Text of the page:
It’s been four years since a group of US Navy SEALS assassinated Osama bin Laden in a night raid on a high-walled compound in Abbottabad, Pakistan. The killing was the high point of Obama’s first term, and a major factor in his re-election. The White House still maintains that the mission was an all-American affair, and that the senior generals of Pakistan’s army and Inter-Services Intelligence agency (ISI) were not told of the raid in advance. This is false, as are many other elements of the Obama administration’s account.
The following excerpt from The Killing of Osama Bin Laden introduces the reader to dramatically different details than the official narrative disseminated by the White House, Pentagon and CIA:
It’s been four years since a group of US Navy SEALS assassinated Osama bin Laden in a night raid on a high-walled compound in Abbottabad, Pakistan. The killing was the high point of Obama’s first term, and a major factor in his re-election. The White House still maintains that the mission was an all-American affair, and that the senior generals of Pakistan’s army and Inter-Services Intelligence agency (ISI) were not told of the raid in advance. This is false, as are many other elements of the Obama administration’s account. The White House’s story might have been written by Lewis Carroll: would bin Laden, target of a massive international manhunt, really decide that a resort town forty miles from Islamabad would be the safest place to live and command al-Qaida’s operations? He was hiding in the open. So America said.
The most blatant lie was that Pakistan’s two most senior military leaders — General Ashfaq Parvez Kayani, chief of the army staff, and General Ahmed Shuja Pasha, director general of the ISI — were never informed of the US mission. This remains the White House position despite an array of reports that have raised questions, including one by Carlotta Gall in the New York Times Magazine of March 19, 2014. Gall, who spent 12 years as the Times correspondent in Afghanistan, wrote that she’d been told by a “Pakistani official” that Pasha had known before the raid that bin Laden was in Abbottabad. The story was denied by US and Pakistani officials, and went no further. In his book Pakistan: Before and after Osama (2012), Imtiaz Gul, executive director of the Centre for Research and Security Studies, a think tank in Islamabad, wrote that he’d spoken to four undercover intelligence officers who — reflecting a widely held local view — asserted that the Pakistani military must have had knowledge of the operation. The issue was raised again in February, when a retired general, Asad Durrani, who was head of the ISI in the early 1990s, told an Al Jazeera interviewer that it was “quite possible” that the senior officers of the ISI did not know where bin Laden had been hiding, “but it was more probable that they did [know]. And the idea was that, at the right time, his location would be revealed.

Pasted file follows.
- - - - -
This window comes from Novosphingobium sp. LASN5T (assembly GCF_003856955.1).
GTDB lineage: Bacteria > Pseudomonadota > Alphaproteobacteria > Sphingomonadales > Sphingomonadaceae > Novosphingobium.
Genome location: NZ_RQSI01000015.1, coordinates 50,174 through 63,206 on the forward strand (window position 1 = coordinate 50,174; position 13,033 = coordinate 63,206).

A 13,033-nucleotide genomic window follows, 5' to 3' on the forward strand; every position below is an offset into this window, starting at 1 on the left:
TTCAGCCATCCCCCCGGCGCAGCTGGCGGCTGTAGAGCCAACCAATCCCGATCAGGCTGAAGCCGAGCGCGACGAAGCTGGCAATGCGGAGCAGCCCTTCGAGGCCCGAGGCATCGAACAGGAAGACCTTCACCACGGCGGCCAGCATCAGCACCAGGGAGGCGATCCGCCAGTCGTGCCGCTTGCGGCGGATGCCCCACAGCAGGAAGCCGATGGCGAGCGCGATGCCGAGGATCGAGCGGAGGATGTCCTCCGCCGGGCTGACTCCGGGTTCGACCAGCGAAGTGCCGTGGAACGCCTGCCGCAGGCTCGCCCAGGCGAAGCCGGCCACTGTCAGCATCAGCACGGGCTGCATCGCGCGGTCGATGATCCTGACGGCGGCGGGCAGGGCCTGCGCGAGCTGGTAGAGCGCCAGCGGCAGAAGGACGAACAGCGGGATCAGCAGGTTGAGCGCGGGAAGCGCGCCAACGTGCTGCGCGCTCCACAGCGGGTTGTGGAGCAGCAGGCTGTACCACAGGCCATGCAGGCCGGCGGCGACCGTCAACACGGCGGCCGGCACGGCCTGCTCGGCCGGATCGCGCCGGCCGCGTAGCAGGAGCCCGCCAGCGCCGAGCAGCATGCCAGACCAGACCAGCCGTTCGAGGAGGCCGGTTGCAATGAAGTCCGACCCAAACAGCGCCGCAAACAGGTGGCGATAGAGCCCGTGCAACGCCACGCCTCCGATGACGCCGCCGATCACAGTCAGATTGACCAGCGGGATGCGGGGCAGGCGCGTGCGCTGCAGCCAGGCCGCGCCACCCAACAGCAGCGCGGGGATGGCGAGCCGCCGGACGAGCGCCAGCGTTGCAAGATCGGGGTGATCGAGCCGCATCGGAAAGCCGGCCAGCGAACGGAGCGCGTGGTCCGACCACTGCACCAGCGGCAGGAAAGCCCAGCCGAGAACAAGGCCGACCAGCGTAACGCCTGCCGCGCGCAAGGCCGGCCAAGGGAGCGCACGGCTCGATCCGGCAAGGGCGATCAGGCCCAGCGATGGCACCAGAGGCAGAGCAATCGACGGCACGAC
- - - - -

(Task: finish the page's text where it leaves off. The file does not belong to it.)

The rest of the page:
“And the right time would have been when you can get the necessary quid pro quo — if you have someone like Osama bin Laden, you are not going to simply hand him over to the United States.” This spring I contacted Durrani and told him in detail what I had learned about the bin Laden assault from American sources: that bin Laden had been a prisoner of the ISI at the Abbottabad compound since 2006; that Kayani and Pasha knew of the raid in advance and had made sure that the two helicopters delivering the SEALS to Abbottabad could cross Pakistani airspace without triggering any alarms; that the CIA did not learn of bin Laden’s whereabouts by tracking his couriers, as the White House has claimed since May 2011, but from a former senior Pakistani intelligence officer who betrayed the secret in return for much of the $25 million reward offered by the US, and that, while Obama did order the raid and the SEAL team did carry it out, many other aspects of the administration’s account were false.
“When your version comes out — if you do it — people in Pakistan will be tremendously grateful,” Durrani told me. “For a long time people have stopped trusting what comes out about bin Laden from the official mouths. There will be some negative political comment and some anger, but people like to be told the truth, and what you’ve told me is essentially what I have heard from former colleagues who have been on a fact finding mission since this episode.” As a former ISI head, he said, he had been told shortly after the raid by “people in the ‘strategic community’ who would know” that there had been an informant who had alerted the US to bin Laden’s presence in Abbottabad, and that after his killing the US’s betrayed promises left Kayani and Pasha exposed. The major US source for the account that follows is a retired senior intelligence official who was knowledgeable about the initial intelligence about bin Laden’s presence in Abbottabad. He also was privy to many aspects of the SEALS’ training for the raid and to the various after-action reports. Two other US sources, who had access to corroborating information, have been longtime consultants to the Special Operations Command. I also received information from inside Pakistan about widespread dismay among the senior ISI and military leadership — echoed later by Durrani — over Obama’s decision to go public immediately with news of bin Laden’s death. The White House did not respond to requests for comment.